Similar numbers are seen on various other measures. I didn't cherry pick. Look for yourself.

Is this bad? Maybe. Maybe more stability should be expected.

Is the situation obviously bad? Not really from the point of view of the birds. It is nasty form the point of view of the nature of public discourse, though.

I am not saying I am sure there is no problem, but the technical report certainly requires a different exposition than the Audubon website provides. In fact I would suggest their implied position is at odds with their report.


Anonymous said...

This story was published two days earlier on,


Anonymous said...

At least over here in northern Europe habitat destruction and change of agricultural land use has changed the populations a lot from the fifties or so. For example sparrows are much more rare nowadays because of changes in agriculture. But of course they probably were rare too before humans settled the place.

Climate change has done a lot too, of course.
One big proxy for climate change is the migration dates, and it's nicely independent of many other phenomena.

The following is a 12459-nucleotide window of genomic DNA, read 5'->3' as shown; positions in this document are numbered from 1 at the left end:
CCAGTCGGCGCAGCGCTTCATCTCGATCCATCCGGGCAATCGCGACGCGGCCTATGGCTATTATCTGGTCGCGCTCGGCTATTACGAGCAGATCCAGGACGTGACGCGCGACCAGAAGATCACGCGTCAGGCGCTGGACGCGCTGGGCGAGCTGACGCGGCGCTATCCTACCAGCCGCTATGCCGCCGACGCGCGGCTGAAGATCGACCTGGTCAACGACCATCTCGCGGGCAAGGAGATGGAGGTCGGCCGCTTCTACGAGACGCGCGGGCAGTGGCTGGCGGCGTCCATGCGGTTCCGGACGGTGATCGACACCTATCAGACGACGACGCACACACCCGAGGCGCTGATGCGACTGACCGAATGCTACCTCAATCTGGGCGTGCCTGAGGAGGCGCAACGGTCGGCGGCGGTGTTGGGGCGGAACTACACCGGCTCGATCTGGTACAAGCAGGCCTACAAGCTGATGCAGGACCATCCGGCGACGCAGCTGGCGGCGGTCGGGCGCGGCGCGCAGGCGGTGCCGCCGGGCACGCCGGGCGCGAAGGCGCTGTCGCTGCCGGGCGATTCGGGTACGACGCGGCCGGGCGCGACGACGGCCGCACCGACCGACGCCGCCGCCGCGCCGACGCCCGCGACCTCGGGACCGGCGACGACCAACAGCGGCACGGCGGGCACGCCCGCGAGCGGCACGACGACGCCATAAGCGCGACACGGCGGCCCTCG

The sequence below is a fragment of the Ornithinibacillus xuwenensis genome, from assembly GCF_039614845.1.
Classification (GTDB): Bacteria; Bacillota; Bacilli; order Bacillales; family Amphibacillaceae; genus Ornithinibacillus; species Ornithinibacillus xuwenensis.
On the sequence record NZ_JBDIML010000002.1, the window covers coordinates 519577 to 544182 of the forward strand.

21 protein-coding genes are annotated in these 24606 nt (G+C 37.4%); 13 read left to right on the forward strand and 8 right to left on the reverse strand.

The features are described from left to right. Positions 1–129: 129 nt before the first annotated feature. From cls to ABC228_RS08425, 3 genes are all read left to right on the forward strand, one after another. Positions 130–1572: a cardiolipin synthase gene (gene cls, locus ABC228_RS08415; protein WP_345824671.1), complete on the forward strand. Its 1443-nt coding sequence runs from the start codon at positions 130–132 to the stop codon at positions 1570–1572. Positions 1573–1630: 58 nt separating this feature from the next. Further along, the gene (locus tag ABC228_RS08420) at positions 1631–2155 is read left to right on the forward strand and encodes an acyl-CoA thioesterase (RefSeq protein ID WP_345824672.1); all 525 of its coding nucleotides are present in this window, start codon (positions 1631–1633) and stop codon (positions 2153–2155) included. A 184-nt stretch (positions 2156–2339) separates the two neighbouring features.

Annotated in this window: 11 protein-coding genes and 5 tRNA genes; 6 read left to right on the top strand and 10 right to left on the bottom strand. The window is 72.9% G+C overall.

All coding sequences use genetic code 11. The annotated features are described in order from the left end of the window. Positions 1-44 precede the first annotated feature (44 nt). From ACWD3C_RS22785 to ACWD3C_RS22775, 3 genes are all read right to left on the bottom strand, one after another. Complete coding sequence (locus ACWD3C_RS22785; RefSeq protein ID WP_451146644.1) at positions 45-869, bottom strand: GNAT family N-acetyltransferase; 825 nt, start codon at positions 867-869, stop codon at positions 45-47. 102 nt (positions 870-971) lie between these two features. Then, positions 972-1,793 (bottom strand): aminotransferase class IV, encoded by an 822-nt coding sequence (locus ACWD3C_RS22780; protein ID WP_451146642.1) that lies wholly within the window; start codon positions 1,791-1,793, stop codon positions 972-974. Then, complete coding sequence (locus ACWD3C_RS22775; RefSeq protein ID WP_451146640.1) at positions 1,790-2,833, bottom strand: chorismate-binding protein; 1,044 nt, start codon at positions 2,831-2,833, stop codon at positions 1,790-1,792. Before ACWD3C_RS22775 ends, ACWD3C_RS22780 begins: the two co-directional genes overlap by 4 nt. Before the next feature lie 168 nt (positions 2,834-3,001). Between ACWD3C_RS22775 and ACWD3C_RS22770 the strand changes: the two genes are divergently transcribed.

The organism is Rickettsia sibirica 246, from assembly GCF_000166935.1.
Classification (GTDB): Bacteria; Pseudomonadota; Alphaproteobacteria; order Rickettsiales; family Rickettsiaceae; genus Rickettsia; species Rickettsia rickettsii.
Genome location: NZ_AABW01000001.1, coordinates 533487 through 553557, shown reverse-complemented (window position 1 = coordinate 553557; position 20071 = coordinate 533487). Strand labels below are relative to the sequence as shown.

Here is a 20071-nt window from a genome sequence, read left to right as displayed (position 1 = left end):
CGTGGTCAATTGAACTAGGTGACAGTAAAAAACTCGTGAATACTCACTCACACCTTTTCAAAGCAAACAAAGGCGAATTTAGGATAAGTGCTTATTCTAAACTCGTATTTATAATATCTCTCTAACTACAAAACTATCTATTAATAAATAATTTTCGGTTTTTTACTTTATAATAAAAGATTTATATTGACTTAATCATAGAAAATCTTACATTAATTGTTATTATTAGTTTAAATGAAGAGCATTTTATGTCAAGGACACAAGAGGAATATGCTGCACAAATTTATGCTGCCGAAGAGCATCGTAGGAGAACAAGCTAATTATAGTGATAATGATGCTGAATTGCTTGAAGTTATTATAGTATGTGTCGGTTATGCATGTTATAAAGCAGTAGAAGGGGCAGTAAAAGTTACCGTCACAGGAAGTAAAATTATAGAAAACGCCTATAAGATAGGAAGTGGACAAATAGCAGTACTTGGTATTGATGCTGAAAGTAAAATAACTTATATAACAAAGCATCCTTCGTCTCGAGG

Birdwatching has become very popular nowadays here, among folks of all ages.

Michael Tobis said...

Nice to see Quark Soup back in business.

Is it the same guy? He used to write essays and not just act as a news filter, but it looks to be a very good news filter.

I'm not sure if "this story was publsihed earlier" was meant as criticism, but if so you don't understand blogs. The story was not published by Quark Soup, but by the Audubon Society.

Calling your attention to it is meant as a service and an effort to advance the conversation. No claim to precedence is expressed on links to external articles by myself or QS.

EliRabett said...